While Patroni was getting his freak on, Harrison was working on his latest plan to get rid of the incriminating documents his reporter girlfriend has in her possession. Harrison arrives in Paris and meets with Whelan, who informs him she’s going to run the story as soon as she gets to Moscow. Instead of efficiently killing her when they’re alone, Harrison figures it would be better to destroy the entire plane and its passengers and dispatches a henchman to rig the luggage door to open remotely mid-flight and rip the plane apart.
The door opens en route from Paris to Moscow and the plane does start to come apart at the seams, prompting the pilot to exclaim, “We’ve got explosive decompression!” and Eddie Albert – still strapped into his seat – plugs the hole in the floor of the plane by falling into it.
The craft is hemorrhaging fuel and doesn’t have enough to make it to Innsbruck. Thankfully, Patroni’s co-pilot has skied in the Alps and knows the terrain well. He radios ahead to a nearby ski patrol that mobilizes and marks a makeshift landing strip and sets up a triage hospital in record time. Patroni belly flops the Concorde into the snow, at which point the kiddo turns to me and declares, “That plane’s a survivor!”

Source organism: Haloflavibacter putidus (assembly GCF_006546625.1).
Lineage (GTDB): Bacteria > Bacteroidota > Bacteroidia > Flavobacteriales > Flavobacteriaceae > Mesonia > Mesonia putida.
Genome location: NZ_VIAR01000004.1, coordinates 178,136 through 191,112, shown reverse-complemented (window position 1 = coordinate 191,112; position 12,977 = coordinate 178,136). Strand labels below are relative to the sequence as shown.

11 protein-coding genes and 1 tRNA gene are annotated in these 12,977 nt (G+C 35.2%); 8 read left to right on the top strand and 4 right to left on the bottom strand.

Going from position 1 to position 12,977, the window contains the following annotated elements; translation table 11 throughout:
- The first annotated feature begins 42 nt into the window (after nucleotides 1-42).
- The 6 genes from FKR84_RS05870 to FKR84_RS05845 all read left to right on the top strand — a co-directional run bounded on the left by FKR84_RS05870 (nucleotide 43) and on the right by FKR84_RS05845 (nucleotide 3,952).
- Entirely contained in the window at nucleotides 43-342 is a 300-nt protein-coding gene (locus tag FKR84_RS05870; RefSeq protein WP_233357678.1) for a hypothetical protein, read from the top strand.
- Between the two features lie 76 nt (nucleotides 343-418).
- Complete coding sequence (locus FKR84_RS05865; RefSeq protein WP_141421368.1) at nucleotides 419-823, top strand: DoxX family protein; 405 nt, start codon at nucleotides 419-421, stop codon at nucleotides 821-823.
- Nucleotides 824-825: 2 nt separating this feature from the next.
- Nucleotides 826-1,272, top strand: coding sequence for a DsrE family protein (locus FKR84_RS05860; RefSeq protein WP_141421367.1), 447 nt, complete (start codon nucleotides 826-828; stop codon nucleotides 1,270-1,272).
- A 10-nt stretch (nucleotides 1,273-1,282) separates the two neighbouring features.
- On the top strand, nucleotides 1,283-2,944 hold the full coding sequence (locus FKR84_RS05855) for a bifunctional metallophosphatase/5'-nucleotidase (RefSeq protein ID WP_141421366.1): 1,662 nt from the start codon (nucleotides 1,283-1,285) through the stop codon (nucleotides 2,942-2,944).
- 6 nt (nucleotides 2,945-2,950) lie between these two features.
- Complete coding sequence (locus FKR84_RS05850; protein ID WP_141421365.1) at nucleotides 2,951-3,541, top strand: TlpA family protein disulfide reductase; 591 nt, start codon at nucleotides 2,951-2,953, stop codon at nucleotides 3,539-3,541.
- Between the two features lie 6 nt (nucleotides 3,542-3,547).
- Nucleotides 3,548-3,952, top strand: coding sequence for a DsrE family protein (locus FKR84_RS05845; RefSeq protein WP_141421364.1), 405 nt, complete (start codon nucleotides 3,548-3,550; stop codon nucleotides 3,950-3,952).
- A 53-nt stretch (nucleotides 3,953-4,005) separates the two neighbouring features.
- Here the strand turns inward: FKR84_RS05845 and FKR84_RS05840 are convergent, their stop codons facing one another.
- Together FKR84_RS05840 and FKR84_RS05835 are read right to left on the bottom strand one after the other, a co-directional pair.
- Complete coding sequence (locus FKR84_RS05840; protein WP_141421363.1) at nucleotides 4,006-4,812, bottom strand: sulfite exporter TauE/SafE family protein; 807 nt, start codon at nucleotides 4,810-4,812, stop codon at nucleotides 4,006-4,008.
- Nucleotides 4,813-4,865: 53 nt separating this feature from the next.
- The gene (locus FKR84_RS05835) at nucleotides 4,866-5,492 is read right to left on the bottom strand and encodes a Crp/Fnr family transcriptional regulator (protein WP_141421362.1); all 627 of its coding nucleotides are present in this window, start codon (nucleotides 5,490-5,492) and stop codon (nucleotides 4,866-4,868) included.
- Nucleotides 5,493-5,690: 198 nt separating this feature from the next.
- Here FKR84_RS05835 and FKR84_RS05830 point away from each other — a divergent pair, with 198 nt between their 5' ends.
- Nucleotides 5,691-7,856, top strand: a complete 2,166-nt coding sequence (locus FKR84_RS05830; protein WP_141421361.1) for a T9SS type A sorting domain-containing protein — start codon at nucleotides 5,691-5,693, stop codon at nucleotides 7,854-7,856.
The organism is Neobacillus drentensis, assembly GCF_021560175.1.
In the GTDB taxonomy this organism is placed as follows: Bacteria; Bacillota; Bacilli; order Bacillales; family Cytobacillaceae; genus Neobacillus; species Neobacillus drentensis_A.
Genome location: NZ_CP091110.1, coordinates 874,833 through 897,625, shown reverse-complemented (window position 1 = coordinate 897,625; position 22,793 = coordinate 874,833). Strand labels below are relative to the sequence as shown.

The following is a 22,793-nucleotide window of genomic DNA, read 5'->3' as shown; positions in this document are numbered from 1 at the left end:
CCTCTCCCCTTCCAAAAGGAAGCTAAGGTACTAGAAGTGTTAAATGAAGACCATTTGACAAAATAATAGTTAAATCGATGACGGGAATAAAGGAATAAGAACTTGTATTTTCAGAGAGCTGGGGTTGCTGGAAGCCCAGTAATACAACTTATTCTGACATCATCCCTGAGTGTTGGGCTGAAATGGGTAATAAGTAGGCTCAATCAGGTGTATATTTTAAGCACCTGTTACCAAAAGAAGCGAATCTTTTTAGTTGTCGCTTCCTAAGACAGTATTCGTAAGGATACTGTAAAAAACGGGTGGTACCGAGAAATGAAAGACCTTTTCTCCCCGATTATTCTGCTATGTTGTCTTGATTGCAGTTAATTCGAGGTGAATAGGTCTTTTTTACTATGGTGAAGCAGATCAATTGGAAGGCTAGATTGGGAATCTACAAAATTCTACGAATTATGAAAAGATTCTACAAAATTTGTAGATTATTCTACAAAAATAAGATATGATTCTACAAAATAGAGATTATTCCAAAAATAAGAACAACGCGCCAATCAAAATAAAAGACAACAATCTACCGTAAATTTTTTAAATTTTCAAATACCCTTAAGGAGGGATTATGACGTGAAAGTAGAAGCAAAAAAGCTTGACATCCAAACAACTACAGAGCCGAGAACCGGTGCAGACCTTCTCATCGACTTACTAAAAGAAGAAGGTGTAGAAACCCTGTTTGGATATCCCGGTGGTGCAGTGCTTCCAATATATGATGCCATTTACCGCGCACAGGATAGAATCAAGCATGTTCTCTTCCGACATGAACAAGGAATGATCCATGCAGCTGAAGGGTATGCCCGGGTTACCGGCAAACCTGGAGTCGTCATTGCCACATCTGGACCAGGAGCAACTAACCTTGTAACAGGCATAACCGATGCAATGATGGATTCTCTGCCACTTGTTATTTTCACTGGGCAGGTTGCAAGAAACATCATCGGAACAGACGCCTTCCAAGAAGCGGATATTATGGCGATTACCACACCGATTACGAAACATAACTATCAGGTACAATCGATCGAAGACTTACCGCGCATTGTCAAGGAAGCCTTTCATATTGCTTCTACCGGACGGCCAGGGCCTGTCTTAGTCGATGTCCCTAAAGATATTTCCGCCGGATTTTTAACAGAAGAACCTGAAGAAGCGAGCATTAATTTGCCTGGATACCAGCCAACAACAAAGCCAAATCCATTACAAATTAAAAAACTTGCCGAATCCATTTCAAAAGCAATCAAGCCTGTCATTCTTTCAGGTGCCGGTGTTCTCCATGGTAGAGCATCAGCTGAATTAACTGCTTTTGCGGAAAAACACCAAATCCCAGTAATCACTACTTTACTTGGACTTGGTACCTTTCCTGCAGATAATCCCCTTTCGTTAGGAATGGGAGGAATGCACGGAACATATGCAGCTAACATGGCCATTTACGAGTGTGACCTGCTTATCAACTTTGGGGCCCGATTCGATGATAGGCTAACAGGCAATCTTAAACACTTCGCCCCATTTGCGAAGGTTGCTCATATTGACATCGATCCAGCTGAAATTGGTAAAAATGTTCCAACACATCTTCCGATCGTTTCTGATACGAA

Broadcasting from the crash site, Whelan reports that she also has a breaking story on Harrison Industries. From his private jet, Harrison watches news coverage of the plane’s miraculous landing and his girlfriend’s announcement, and puts a bullet in his head. We then learn that the fuel tank has ruptured and the pressure of the snow the Concorde’s buried under is going to make it explode. Presumably saving everyone the trouble of figuring out how to get the husk of the plane out of the Alps. Huge explosion. Fade to black.
I can easily find reasons to recommend Airport, Airport 1975, and Airport ’77, but there really isn't anything good to say about The Concorde ... Airport ’79. In fact, its only redeeming quality was pointed out by the kiddo. I asked him which of the four movies he liked the best, and he shocked me by saying, “The Concorde," and when I asked him why, he told me "because nobody died in this one. Except the bad guy who killed himself at the end. But all the passengers made it this time!” Yeah, I guess he's right. That Patroni is a really good flyer.